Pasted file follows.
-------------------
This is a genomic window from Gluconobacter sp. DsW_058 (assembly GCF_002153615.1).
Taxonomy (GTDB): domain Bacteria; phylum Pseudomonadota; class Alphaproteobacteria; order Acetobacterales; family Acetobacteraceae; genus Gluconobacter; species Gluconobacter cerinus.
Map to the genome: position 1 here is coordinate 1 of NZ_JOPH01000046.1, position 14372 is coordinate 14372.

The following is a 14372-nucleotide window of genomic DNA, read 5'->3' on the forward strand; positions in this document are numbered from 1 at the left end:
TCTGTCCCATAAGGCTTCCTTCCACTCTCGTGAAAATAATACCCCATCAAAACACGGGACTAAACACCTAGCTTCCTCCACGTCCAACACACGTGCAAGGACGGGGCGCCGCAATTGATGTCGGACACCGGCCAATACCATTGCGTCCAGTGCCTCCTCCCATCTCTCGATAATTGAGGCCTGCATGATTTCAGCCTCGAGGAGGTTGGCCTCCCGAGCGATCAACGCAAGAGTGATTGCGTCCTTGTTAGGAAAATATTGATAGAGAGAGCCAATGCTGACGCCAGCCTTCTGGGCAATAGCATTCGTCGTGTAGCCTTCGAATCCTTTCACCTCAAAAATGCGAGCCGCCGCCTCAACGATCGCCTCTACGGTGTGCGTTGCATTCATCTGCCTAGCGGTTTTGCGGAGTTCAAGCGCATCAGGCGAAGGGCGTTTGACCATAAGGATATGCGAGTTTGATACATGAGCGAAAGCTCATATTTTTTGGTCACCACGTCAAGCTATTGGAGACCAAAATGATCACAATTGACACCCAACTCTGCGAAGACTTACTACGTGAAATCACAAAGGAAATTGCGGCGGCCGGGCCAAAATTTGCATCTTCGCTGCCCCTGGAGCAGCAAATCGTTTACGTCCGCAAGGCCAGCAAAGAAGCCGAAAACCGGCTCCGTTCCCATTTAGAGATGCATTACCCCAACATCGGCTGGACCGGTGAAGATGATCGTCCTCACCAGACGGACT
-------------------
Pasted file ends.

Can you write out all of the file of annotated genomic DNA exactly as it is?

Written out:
This is a genomic window from Gluconobacter sp. DsW_058 (assembly GCF_002153615.1).
Taxonomy (GTDB): domain Bacteria; phylum Pseudomonadota; class Alphaproteobacteria; order Acetobacterales; family Acetobacteraceae; genus Gluconobacter; species Gluconobacter cerinus.
Map to the genome: position 1 here is coordinate 1 of NZ_JOPH01000046.1, position 14372 is coordinate 14372.

The following is a 14372-nucleotide window of genomic DNA, read 5'->3' on the forward strand; positions in this document are numbered from 1 at the left end:
TCTGTCCCATAAGGCTTCCTTCCACTCTCGTGAAAATAATACCCCATCAAAACACGGGACTAAACACCTAGCTTCCTCCACGTCCAACACACGTGCAAGGACGGGGCGCCGCAATTGATGTCGGACACCGGCCAATACCATTGCGTCCAGTGCCTCCTCCCATCTCTCGATAATTGAGGCCTGCATGATTTCAGCCTCGAGGAGGTTGGCCTCCCGAGCGATCAACGCAAGAGTGATTGCGTCCTTGTTAGGAAAATATTGATAGAGAGAGCCAATGCTGACGCCAGCCTTCTGGGCAATAGCATTCGTCGTGTAGCCTTCGAATCCTTTCACCTCAAAAATGCGAGCCGCCGCCTCAACGATCGCCTCTACGGTGTGCGTTGCATTCATCTGCCTAGCGGTTTTGCGGAGTTCAAGCGCATCAGGCGAAGGGCGTTTGACCATAAGGATATGCGAGTTTGATACATGAGCGAAAGCTCATATTTTTTGGTCACCACGTCAAGCTATTGGAGACCAAAATGATCACAATTGACACCCAACTCTGCGAAGACTTACTACGTGAAATCACAAAGGAAATTGCGGCGGCCGGGCCAAAATTTGCATCTTCGCTGCCCCTGGAGCAGCAAATCGTTTACGTCCGCAAGGCCAGCAAAGAAGCCGAAAACCGGCTCCGTTCCCATTTAGAGATGCATTACCCCAACATCGGCTGGACCGGTGAAGATGATCGTCCTCACCAGACGGACT